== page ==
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Sonographic markers of increased fetal adiposity demonstrate an increased risk for Cesarean delivery
Hehir, Mark P.
Burke, Gerard J.
Breathnach, Fionnuala M.
McAuliffe, Fionnuala M.
Morrison, John J.
Higgins, John R.
John Wiley & Sons, Inc.
OBJECTIVE: Increased fetal size is associated with labor dystocia and subsequent need for assisted delivery. We sought to investigate if increased fetal adiposity diagnosed sonographically was associated with increased risk of operative delivery. METHOD: The Genesis Study recruited 2,392 nulliparous patients with a vertex presentation in a prospective multicenter study to examine prenatal and intra‐partum predictors of cesarean delivery. Participants had ultrasound and clinical evaluation performed between 39 0/7 and 40 6/7 weeks’ gestation. Data on fetal biometry was not revealed either to patients or their managing clinicians. A fetal adiposity composite of fetal thigh adiposity and fetal abdominal thickness was compiled for each infant in order to clarify if fetal adiposity >90th centile was associated with an increased risk of cesarean or instrumental delivery. RESULTS: After exclusions data were available for 2,330 patients. Patients with a fetal adiposity composite >90th centile had a higher maternal BMI (24±4 vs. 25±5; p=0.005), birthweight (3872 ± 417g vs. 3585 ± 401g; p<0.0001) and rate of induction of labor (47% [108/232] vs. 40% [834/2098]; p=0.048) than those patients with an adiposity composite ≤90th centile. Fetuses with adiposity composite >90th centile were more likely to require cesarean delivery than fetuses with adiposity <90th centile (p<0.0001). After adjusting for birthweight, maternal BMI, and onset of labor, fetal adiposity >90th centile remained a risk factor for cesarean delivery (p<0.0001). A fetal adiposity composite >90th centile was found to be more predictive of the need for unplanned cesarean delivery than an estimated fetal weight >90th centile (OR= 2.20 [95% CI: 1.65 – 2.94; p<0.001] vs. OR=1.74 [1.29 – 2.35, p<0.001]. Having a composite adiposity >90th centile was not found to be associated with an increased likelihood of operative vaginal delivery when compared with fetuses <90th centile (p=0.37). CONCLUSION: Fetuses with increased adipose deposition were more likely to require cesarean delivery. Given that increased fetal adiposity is a risk factor for cesarean delivery, consideration should be given to adding fetal thigh and abdominal wall thickness to fetal sonographic assessment in late pregnancy.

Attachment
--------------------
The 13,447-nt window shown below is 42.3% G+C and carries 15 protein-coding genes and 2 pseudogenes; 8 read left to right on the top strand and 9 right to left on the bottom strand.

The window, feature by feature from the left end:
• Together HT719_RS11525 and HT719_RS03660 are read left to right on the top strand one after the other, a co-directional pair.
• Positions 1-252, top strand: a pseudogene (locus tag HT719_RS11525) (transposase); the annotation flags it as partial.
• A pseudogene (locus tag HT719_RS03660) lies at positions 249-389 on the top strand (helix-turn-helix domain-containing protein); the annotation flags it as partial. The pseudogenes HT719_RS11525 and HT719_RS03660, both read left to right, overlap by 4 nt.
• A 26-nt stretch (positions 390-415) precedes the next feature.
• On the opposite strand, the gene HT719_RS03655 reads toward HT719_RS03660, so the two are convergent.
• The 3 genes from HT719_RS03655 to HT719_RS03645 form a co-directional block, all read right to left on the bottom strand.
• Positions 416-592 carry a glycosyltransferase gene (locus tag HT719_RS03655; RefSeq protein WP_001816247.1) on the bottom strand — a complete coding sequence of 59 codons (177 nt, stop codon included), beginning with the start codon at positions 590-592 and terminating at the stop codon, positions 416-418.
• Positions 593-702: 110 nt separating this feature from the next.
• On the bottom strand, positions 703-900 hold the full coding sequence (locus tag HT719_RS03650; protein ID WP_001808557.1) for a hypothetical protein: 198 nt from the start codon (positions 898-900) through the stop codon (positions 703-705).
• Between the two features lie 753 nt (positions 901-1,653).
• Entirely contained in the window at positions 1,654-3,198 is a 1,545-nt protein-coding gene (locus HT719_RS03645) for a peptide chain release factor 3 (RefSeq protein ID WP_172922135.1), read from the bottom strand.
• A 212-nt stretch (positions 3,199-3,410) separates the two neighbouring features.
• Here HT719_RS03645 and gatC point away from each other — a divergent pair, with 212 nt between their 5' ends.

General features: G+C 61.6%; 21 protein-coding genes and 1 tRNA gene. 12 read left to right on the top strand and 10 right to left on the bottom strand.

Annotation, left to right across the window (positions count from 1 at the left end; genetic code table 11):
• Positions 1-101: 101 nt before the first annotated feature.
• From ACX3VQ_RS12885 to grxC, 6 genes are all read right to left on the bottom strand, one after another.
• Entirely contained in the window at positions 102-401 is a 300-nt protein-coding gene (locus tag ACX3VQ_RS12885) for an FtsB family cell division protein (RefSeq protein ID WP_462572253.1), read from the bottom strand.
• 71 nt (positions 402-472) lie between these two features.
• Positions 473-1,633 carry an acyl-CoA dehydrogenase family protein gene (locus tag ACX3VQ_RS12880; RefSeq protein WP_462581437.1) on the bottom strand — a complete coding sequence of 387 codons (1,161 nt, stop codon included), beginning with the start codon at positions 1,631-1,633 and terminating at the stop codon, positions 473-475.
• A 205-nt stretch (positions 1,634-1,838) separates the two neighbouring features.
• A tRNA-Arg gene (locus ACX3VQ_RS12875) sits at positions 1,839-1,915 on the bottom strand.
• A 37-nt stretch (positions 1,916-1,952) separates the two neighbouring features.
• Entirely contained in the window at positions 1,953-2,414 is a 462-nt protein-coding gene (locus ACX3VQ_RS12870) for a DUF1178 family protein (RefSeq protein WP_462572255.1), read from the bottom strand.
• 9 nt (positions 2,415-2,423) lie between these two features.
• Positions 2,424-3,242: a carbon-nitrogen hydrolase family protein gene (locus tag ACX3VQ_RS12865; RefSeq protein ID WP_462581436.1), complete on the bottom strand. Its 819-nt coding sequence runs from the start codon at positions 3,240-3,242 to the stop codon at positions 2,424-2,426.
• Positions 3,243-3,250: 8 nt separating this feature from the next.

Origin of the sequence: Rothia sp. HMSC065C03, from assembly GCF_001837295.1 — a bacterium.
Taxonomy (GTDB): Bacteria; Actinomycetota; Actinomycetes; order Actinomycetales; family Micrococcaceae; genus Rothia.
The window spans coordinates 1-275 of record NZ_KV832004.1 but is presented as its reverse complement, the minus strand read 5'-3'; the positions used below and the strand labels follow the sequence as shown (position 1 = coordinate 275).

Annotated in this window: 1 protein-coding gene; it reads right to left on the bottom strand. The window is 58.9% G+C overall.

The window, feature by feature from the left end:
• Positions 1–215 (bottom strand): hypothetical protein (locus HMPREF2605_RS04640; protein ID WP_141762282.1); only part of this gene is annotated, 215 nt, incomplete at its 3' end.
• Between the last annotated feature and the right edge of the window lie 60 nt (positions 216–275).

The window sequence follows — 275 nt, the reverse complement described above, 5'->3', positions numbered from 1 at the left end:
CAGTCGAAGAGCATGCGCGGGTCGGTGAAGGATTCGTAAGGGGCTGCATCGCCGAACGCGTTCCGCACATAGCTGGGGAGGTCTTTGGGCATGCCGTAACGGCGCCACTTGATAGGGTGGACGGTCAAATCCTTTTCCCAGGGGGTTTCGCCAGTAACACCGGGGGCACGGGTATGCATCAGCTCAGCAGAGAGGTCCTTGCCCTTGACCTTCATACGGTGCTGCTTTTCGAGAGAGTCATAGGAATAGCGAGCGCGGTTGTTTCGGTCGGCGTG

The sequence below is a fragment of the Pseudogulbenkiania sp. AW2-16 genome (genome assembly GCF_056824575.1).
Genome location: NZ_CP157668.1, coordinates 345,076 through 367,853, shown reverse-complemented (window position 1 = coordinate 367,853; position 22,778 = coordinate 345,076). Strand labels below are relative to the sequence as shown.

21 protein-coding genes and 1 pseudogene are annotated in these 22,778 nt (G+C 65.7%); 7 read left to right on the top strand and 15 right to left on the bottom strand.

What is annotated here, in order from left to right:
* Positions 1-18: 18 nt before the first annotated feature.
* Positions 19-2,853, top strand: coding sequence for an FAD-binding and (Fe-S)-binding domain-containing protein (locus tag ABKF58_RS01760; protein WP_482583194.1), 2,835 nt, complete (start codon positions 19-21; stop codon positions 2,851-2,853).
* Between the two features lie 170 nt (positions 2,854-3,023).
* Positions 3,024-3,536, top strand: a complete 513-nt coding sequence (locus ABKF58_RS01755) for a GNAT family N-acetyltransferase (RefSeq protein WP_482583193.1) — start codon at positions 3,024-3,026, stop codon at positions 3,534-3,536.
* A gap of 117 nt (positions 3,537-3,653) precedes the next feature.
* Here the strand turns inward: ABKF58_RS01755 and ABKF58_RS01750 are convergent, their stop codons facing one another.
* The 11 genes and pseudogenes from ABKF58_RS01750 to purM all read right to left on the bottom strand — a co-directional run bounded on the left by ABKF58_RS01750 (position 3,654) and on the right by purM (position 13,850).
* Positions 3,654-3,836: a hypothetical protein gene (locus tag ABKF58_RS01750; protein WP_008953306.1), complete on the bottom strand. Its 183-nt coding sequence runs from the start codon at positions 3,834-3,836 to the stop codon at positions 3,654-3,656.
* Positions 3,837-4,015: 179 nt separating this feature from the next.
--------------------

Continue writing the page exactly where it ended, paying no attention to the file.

Adiposity , Cesarean delivery , Fetus , Sonography
Hehir, M. P., Burke, N., Burke, G.,Turner, M., Breathnach, F. M., McAuliffe, F. M., Morrison, J. J., Dornan, S., Higgins, J., Cotter, A., Geary, M. P., McParland, P., Daly, S., Cody, F., Dicker, P., Tully, E. and Malone, F. D. (2019) 'Sonographic markers of increased fetal adiposity demonstrate an increased risk for Cesarean delivery', Ultrasound in Obstetrics and Gynecology. doi: 10.1002/uog.20263
© 2019, John Wiley & Sons Inc. This is the peer reviewed version of the following article: Hehir, M. P., Burke, N., Burke, G.,Turner, M., Breathnach, F. M., McAuliffe, F. M., Morrison, J. J., Dornan, S., Higgins, J., Cotter, A., Geary, M. P., McParland, P., Daly, S., Cody, F., Dicker, P., Tully, E. and Malone, F. D. (2019) 'Sonographic markers of increased fetal adiposity demonstrate an increased risk for Cesarean delivery', Ultrasound in Obstetrics and Gynecology. doi: 10.1002/uog.20263, which has been published in final form at https://doi.org/10.1002/uog.20263. This article may be used for non-commercial purposes in accordance with Wiley Terms and Conditions for Use of Self-Archived Versions.